Jennifer Volland – You are Not Alone
Jennifer Volland lives in eastern Washington state and loves being a grandmother. She volunteers for the local American Heart Association as a Go Red for Women Ambassador.
It was just a normal Sunday morning – listening to the morning news, reading Facebook, drinking a chai tea. My arms started to hurt a little and there was a bit of pressure on my chest, but no pain. I stood up and got a little dizzy. It felt like everything was going haywire. Everything felt a little “off.” It never crossed my mind that at age 50 I was having a heart attack. I had no family history of heart disease or high blood pressure.
Even though I thought I was getting the flu, I felt this unexplainable need to get to the hospital, so I woke up my husband and said, “Come on we’ve got to go.” That decision helped save my life. I was having a heart attack and doctors had to perform double bypass surgery.
During my recovery, it was the emotional piece that took me completely by surprise. At the hospital I was watched constantly. But then I came home. At night when the house was quiet, and I would feel the slightest heart flutter, it would throw me into a panic. Three times that year I went to the ER just out of fear that it was happening again.
I went to the American Heart Association’s website and found the Online Support Network and posed a question to the group: is anyone else scared? I was overwhelmed by the number of responses: people who were at the same stage and I was, and others that were farther along in the journey. Their responses reassured me and made me feel like I wasn’t alone.
Cardiac rehab also helped me manage the physical part of recovery as well as the emotional side. I felt like a baby in the beginning, crying when they’d tell me to slow down (because I desperately wanted to be healthy). For a short time, my primary care doctor prescribed an antidepressant to support my healing, and my emotional state got better with time. It took me about six months to get over the depression, a lot longer than it took for my chest to heal.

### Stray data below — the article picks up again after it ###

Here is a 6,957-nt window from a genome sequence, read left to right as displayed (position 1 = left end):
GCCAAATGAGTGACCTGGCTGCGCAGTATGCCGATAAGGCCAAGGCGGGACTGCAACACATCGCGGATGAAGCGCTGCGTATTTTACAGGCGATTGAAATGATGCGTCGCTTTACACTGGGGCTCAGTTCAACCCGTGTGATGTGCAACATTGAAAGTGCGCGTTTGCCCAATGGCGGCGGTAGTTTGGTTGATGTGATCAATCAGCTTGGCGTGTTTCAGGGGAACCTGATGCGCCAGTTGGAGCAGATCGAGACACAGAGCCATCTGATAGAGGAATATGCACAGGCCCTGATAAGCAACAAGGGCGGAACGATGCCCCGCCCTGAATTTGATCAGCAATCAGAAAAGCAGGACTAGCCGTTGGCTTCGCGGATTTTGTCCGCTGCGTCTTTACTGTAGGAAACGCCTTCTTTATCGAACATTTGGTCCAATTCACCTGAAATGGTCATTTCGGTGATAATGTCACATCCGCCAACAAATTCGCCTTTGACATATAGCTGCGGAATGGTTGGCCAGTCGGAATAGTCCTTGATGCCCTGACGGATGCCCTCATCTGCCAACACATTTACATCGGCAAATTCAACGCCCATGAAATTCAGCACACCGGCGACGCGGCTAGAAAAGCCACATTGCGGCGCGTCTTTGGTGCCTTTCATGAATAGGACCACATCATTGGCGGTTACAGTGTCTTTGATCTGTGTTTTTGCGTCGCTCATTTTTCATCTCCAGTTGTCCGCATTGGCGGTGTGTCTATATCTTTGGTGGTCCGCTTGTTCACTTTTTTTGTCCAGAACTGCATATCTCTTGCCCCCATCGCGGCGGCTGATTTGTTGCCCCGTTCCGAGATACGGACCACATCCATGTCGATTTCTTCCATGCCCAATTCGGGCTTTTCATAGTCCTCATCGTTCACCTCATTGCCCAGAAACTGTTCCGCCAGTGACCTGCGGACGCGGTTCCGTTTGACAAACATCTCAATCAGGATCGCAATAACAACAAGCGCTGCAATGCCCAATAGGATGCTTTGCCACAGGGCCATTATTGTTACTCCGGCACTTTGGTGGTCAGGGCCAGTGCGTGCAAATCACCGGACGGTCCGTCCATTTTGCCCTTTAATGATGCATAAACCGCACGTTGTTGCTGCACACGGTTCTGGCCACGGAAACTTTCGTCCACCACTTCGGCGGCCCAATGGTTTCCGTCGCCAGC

If you’ve had a heart attack, I want you to know that you’re not alone. Although you’ve joined the ‘club’ you never wanted to join, there is support out there. When my heart attack happened, it really felt like I was the only person in the world. But at the hospital, I realized that there was a whole floor of people going through the same thing.
My best advice is to be your own best advocate. Educate yourself and make the changes you can to support your own health. I encourage you to reach out to the Online Support Network. The support I got was tremendous. The American Heart Association also has an app called My Cardiac Coach, which now has an Emotional Well-being section, and you may find it helpful in your physical and emotional recovery.
Tell us: How did you hear about the Support Network? Register for the Support Network and reply in the comments below.
Download the American Heart Association’s free My Cardiac Coach app for Apple and Android phones. My Cardiac Coach now includes an Emotional Well-being module, thanks to support from Premera Blue Cross.